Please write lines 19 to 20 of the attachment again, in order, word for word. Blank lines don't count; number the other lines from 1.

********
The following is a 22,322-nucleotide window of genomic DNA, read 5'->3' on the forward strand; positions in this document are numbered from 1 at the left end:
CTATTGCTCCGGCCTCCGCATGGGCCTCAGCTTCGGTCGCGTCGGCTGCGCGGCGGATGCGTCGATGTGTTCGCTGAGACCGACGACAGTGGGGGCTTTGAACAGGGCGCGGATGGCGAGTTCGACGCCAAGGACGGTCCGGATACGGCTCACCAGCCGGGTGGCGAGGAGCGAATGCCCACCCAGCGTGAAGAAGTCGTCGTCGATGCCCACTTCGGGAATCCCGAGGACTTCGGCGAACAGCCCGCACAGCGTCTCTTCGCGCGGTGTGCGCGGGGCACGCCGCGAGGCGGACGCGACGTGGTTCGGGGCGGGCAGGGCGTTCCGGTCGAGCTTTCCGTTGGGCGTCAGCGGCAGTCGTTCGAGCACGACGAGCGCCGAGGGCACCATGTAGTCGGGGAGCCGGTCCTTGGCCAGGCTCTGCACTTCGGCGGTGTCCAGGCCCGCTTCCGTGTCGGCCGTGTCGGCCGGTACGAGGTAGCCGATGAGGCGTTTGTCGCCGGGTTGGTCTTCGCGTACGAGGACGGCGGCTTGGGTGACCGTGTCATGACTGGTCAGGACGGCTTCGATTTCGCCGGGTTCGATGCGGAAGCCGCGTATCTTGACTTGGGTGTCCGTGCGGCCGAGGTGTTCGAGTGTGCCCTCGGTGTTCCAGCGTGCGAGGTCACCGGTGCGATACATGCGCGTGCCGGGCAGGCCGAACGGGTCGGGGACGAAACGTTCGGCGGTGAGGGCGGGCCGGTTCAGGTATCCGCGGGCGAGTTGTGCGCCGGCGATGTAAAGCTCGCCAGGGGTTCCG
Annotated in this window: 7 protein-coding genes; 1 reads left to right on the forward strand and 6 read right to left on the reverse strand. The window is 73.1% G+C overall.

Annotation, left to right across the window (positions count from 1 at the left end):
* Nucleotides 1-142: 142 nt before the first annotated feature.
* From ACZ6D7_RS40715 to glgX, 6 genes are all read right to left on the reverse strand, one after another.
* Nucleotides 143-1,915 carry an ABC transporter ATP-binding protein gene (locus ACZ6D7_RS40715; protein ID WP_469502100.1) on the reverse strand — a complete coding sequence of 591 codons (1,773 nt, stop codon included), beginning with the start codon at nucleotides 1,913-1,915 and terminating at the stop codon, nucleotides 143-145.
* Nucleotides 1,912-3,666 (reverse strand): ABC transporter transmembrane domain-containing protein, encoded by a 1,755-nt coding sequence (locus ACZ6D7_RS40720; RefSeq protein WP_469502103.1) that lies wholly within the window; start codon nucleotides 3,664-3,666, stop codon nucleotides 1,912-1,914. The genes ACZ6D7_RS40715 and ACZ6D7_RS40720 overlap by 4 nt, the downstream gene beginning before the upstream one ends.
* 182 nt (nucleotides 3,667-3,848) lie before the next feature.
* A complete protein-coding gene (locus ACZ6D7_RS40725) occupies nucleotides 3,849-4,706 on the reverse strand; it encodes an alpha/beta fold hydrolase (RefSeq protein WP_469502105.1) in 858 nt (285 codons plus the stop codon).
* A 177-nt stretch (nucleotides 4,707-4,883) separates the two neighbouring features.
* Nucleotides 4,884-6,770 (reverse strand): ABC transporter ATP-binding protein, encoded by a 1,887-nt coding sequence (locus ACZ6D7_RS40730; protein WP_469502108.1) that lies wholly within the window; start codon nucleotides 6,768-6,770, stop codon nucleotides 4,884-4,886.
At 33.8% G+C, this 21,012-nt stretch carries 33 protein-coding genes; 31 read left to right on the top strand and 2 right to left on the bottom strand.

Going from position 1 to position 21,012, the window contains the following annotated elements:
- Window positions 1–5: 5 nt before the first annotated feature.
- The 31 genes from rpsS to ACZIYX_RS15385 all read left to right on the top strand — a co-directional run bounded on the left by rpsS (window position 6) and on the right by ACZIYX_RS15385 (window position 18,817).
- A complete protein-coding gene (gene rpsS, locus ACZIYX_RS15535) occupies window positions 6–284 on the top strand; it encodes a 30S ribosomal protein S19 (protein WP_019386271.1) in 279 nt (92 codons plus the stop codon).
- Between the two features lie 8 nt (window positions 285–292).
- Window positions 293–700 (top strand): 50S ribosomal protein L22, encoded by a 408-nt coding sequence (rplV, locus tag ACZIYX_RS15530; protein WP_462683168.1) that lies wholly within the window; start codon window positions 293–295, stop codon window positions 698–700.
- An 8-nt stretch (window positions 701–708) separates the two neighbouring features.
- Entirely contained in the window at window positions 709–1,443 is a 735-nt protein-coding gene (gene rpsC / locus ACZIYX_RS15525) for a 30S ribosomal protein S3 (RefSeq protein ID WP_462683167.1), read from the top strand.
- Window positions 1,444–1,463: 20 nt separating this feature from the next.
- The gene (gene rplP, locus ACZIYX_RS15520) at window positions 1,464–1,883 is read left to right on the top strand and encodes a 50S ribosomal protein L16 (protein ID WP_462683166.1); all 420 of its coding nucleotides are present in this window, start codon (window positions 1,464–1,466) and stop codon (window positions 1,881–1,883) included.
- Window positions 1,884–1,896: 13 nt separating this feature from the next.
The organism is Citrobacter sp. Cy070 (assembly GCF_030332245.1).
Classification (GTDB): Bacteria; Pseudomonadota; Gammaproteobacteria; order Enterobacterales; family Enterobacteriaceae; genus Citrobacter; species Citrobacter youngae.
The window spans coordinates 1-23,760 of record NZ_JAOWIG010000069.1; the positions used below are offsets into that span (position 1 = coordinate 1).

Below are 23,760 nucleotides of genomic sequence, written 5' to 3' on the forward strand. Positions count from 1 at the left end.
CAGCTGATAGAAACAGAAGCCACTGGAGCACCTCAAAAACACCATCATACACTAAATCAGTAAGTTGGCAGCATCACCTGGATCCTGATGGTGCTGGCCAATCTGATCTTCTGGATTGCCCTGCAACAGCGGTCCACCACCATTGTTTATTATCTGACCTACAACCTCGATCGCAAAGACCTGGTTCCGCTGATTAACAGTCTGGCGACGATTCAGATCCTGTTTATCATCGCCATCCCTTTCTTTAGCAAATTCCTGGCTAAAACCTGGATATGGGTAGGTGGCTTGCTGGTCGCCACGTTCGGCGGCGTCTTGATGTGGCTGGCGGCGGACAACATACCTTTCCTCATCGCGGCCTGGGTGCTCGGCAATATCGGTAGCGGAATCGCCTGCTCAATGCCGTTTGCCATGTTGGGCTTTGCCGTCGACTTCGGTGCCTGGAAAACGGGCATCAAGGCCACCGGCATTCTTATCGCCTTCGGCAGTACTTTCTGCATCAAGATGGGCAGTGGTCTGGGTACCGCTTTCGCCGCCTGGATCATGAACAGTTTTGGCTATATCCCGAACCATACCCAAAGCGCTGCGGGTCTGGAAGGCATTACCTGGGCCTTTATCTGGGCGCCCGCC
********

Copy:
- Window positions 293–700 (top strand): 50S ribosomal protein L22, encoded by a 408-nt coding sequence (rplV, locus tag ACZIYX_RS15530; protein WP_462683168.1) that lies wholly within the window; start codon window positions 293–295, stop codon window positions 698–700.
- An 8-nt stretch (window positions 701–708) separates the two neighbouring features.